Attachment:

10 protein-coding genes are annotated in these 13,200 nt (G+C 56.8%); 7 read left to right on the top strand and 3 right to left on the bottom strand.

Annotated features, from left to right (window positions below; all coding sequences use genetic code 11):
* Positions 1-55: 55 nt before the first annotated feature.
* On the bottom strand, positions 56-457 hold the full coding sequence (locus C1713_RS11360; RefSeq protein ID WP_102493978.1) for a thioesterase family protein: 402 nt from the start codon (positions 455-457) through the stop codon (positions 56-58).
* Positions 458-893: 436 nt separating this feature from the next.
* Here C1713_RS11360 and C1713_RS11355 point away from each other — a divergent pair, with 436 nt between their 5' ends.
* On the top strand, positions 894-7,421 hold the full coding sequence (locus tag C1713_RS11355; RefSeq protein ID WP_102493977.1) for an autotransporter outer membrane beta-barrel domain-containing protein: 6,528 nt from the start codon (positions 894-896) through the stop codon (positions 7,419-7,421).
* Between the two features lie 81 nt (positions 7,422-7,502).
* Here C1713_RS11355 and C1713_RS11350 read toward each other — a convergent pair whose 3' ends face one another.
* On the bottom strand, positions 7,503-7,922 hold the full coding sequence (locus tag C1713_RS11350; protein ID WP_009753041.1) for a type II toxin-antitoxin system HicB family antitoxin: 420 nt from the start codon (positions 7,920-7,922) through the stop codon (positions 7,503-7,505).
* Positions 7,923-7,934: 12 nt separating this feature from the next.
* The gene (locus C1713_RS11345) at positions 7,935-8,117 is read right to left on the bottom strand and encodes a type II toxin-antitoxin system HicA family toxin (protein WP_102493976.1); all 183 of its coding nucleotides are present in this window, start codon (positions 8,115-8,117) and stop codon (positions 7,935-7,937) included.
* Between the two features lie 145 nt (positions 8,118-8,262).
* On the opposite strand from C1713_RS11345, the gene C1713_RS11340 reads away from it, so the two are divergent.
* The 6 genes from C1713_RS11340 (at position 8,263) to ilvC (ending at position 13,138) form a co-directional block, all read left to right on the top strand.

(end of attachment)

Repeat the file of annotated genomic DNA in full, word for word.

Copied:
10 protein-coding genes are annotated in these 13,200 nt (G+C 56.8%); 7 read left to right on the top strand and 3 right to left on the bottom strand.

Annotated features, from left to right (window positions below; all coding sequences use genetic code 11):
* Positions 1-55: 55 nt before the first annotated feature.
* On the bottom strand, positions 56-457 hold the full coding sequence (locus C1713_RS11360; RefSeq protein ID WP_102493978.1) for a thioesterase family protein: 402 nt from the start codon (positions 455-457) through the stop codon (positions 56-58).
* Positions 458-893: 436 nt separating this feature from the next.
* Here C1713_RS11360 and C1713_RS11355 point away from each other — a divergent pair, with 436 nt between their 5' ends.
* On the top strand, positions 894-7,421 hold the full coding sequence (locus tag C1713_RS11355; RefSeq protein ID WP_102493977.1) for an autotransporter outer membrane beta-barrel domain-containing protein: 6,528 nt from the start codon (positions 894-896) through the stop codon (positions 7,419-7,421).
* Between the two features lie 81 nt (positions 7,422-7,502).
* Here C1713_RS11355 and C1713_RS11350 read toward each other — a convergent pair whose 3' ends face one another.
* On the bottom strand, positions 7,503-7,922 hold the full coding sequence (locus tag C1713_RS11350; protein ID WP_009753041.1) for a type II toxin-antitoxin system HicB family antitoxin: 420 nt from the start codon (positions 7,920-7,922) through the stop codon (positions 7,503-7,505).
* Positions 7,923-7,934: 12 nt separating this feature from the next.
* The gene (locus C1713_RS11345) at positions 7,935-8,117 is read right to left on the bottom strand and encodes a type II toxin-antitoxin system HicA family toxin (protein WP_102493976.1); all 183 of its coding nucleotides are present in this window, start codon (positions 8,115-8,117) and stop codon (positions 7,935-7,937) included.
* Between the two features lie 145 nt (positions 8,118-8,262).
* On the opposite strand from C1713_RS11345, the gene C1713_RS11340 reads away from it, so the two are divergent.
* The 6 genes from C1713_RS11340 (at position 8,263) to ilvC (ending at position 13,138) form a co-directional block, all read left to right on the top strand.